Communication

What’s the Best Internal Communication Structure for Remote Teams?

by Sasha Viasasha
August 2, 2017

In the old-fashioned, traditional office everyone worked the same hours in the same place. While that had clear limitations in terms of business speed and talent retention, at least the communications structure was simple.

The boss handed down work plans directly to employees, usually face to face, and most other interactions like project status reports were handled in the same way. The arrival of email in the 1990s changed the communications medium but not the structure, for the most part.

Today’s remote teams and flat organizational structures have just the opposite problem. The business can operate around the clock and flexible work schedules generate better productivity from an engaged talent pool. The burden of organizational success shifts to the internal communication structure.

Message Integrity

As proven by the old game of telephone, message integrity is compromised by everyone that handles it between the originator and the final receiver.

In terms of remote teams, often the strategic component of the message starts with the business owner, who routes it following the organizational structure. In a typical business, the message may go from the business owner through a business manager, a local project manager and a team lead before it gets to the workers who will execute the plan.

Even in flat organizations, where the remote workers report directly to the owner, it’s common to see message fidelity loss. Various groups try to coordinate their action plans based on differing understanding of the message. The sender’s goal and the receiver’s assumptions will impact what is communicated, even when the message is identical.

Generational differences also interfere with clear communications.

Example of An Internal Communication Structure 

In all cases, the channel used for internal communication is as important as the message itself in aligning intention.

Your plan will be as unique as your business, but here is a framework covering what the most important structural components of your internal communications plan.

Objective

A good way to assure that your objectives and goals are clear is to start with the SMART framework, popularized by Peter Drucker.

  • Specific
  • Measurable
  • Achievable
  • Relevant  
  • Timely

Example: To keep all business leaders and remote teams aligned and informed so they can resolve problems quickly and turn plans into actions without delay.

Strategy and Tactics

This is a breakdown of the best channels, schedules and responsibilities. It should be a living document that is updated as the business grows and shifts priorities.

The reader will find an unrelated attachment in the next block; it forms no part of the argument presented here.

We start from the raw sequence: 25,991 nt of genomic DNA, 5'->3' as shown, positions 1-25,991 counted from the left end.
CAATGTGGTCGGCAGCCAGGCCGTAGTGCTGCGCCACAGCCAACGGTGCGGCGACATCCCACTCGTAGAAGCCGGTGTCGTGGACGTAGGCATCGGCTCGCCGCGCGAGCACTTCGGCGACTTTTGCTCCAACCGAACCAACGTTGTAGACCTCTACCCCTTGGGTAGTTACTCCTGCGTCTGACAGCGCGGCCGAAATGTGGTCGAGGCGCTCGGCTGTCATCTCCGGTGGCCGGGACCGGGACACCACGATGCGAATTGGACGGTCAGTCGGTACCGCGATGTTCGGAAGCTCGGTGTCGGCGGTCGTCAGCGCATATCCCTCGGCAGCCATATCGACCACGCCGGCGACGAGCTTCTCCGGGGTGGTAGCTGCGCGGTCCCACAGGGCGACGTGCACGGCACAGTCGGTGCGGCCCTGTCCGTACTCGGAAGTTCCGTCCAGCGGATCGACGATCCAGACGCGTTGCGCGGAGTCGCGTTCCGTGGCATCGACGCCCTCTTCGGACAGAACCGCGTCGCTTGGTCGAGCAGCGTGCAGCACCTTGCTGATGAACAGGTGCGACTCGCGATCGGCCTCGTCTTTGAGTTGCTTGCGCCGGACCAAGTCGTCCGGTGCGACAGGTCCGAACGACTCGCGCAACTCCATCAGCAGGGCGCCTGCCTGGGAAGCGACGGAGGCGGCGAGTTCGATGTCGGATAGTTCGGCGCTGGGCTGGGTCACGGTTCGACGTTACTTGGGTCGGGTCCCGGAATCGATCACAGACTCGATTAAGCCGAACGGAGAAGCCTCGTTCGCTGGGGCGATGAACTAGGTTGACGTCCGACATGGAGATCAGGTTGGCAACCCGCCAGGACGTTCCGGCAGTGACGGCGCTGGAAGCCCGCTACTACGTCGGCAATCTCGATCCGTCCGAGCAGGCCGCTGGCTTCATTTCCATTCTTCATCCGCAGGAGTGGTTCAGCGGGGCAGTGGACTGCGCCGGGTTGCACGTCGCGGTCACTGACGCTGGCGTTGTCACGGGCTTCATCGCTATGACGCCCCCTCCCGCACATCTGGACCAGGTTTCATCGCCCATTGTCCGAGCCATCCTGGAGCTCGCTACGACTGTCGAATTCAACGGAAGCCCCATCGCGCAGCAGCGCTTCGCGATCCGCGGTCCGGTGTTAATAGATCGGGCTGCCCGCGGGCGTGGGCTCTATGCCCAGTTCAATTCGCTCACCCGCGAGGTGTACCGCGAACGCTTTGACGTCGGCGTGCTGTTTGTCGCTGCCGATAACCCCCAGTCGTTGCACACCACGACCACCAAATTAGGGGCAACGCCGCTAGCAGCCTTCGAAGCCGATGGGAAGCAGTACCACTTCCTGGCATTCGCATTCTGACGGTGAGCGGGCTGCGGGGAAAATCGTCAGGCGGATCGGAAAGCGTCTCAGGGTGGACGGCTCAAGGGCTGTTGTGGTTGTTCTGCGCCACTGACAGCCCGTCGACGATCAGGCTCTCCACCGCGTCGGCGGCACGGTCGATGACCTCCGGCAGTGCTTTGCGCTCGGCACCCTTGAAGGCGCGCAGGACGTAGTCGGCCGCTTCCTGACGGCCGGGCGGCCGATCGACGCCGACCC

Example: 

Event

Team

Channel

Owner

Timetable

Notes

New project announcement

Remote teams A, B, C

Conference call

Project manager

As needed

Supporting docs by email

Status Update Project 1

Remote team C

Email

Team lead

Every 2 weeks

Can be handled on a call or chat if there is nothing new to report.

 SWOT (Strengths, Weaknesses, Opportunities, Threats)

Stakeholders

 In person

Strategist

 Quarterly

Reports and charts due 2 weeks prior to meeting

Clarifications and Issues

Owner

Call

Remote team lead

As needed

Send text/chat of issue type and urgency before call


Review

This lays out plans for evaluating communication weakness and charting a better way for the road ahead.

Example: 

Issues

Proposed solutions

Remote team A missing deadlines

Meet with team members individually for a comprehensive view of the breakdown. Schedule training on effective communications and team building.

Productivity slowdowns

Communicate the consequences clearly. Evaluate engagement and course correct based on motivational analysis.

 

Humans Before Technology

The world’s best internal communication structure can only work when team members are committed to using it in the right way.

Setting up communications network with a human-first design is essential to securing buy-in across the organization. Solving for this is a unique process for each business, and it starts with investigating the pain points and productivity roadblocks in your team.

Spoke was designed to help teams connect simply, eliminate confusion, spark collaboration for more engaged, more productive teamwork.

For more tips on how to improve your remote team's productivity, download The Productivity Hacker's Guide to Integrating Remote Teams.

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The Productivity Hacker's Guide to Integrating Remote Teams